It seems to help to have someone to tell your story to – kind of a one man private audience. It helps you perform and engage. Just being there to answer questions, stop for a chat, note down quotable quotes, time stamp mis-reads and desk check pronunciation.
Book prose that works well when written, can sometimes trip you up when spoken. It took 7 goes to nail: “No drill dentistry in the local shopping strip” and don’t get me started on pronouncing the names of Polish researchers!
I often suggest beginning with an author interview to help you warm up your voice. It becomes useful later as social media content for audiobook promotion. A 40k word count book will generally take around 7 hours to record.
An array of interesting articles on aspects of audiobook recording and production here:
Your voice is a valuable, recognisable addition to your brand. It is also of course a big part of who you are and how people perceive you. If you are an expert, coach or speaker in your field, then it’s almost a no brainer. A great example is Hillary Clinton’s audiobook ‘What happened’ where she muses on the results of the last US election/debarkle. Who else’s voice would you expect to hear? It’s her story to tell.
The avid reader’s ideal is curling up on the sofa with a good book. Does this sound familiar? The feeling of escape, the holding of the book, the smell of the pages and the immersion of your inner voice and imagination. We construct and voice our own version of the author’s intent.
But life gets in the way sometimes. The couch opportunities can be few and far between. We’re travelling, walking jogging, keeping house, mowing lawns or stuck in the peak commute – SWT – sheer weight of traffic. Even as a passenger, the spectre of being ‘car sick’ keeps our head out of a novel. We miss lectures, are verbal learners and speed readers and listeners.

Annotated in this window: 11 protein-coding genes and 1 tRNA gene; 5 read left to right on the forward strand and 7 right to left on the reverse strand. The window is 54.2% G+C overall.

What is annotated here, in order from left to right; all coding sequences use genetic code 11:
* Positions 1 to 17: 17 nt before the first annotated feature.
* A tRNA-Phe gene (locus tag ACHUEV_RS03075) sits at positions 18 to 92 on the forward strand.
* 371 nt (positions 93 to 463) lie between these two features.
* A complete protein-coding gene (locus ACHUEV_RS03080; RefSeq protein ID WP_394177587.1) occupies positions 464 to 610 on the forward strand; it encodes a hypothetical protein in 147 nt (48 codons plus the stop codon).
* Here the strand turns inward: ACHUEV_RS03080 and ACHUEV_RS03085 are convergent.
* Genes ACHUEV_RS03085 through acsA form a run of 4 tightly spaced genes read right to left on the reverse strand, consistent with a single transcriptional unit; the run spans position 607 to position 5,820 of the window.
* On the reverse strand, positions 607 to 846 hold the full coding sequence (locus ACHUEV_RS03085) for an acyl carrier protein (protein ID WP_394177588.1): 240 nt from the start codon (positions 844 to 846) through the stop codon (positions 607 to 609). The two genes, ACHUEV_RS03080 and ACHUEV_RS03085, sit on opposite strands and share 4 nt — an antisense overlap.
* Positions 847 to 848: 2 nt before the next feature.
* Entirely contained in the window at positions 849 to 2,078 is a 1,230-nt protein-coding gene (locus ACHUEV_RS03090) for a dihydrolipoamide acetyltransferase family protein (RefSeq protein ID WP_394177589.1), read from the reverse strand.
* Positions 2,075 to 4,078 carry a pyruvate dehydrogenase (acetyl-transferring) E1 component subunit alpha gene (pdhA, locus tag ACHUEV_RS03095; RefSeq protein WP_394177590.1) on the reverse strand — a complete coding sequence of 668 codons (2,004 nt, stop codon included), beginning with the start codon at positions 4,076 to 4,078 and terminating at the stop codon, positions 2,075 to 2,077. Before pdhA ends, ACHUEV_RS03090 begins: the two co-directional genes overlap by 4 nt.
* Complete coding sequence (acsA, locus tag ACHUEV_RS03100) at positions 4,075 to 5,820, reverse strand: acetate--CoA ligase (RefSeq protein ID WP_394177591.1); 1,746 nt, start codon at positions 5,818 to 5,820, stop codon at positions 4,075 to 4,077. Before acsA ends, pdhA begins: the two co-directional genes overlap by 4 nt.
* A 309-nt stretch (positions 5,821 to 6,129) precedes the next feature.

And don’t forget the communication premium that comes with the storyteller’s voice – dramatic effect, intimacy, familiarity, intonation, pausing and expression. It’s the reason we suggest authors narrate their own writings – they are after all, your words, meanings and feelings.
On bringing authenticity and emphasis to your book reading:
In the 16th century, the development of the printing press was perhaps a key factor in the reformation of the Christian church – used to great effect by protestant’s like Martin Luther. Accessibility came in the form of free printed ‘flyers’, bible passages translated from Latin and of course public speeches and debates. Yet another chapter in our very human quest for freedom of thought, speech and access to knowledge.
In those times, literacy was a skill taught only to the elite and powerful. Despite this, communication through storytelling has carried knowledge across generations without the need for reading or writing. We first start understanding our world by hearing about it.
We now consider literacy a fundamental human right, but you really can’t master it in the early years of life. We learn to listen, then talk, then read, then write. Again, listening is our earliest – almost innate – learning tool on the path to literacy. We just have to start there first, then we can use all 4 skills in combination.
Read about the ‘Socratic method’ and storytelling perspectives in this article: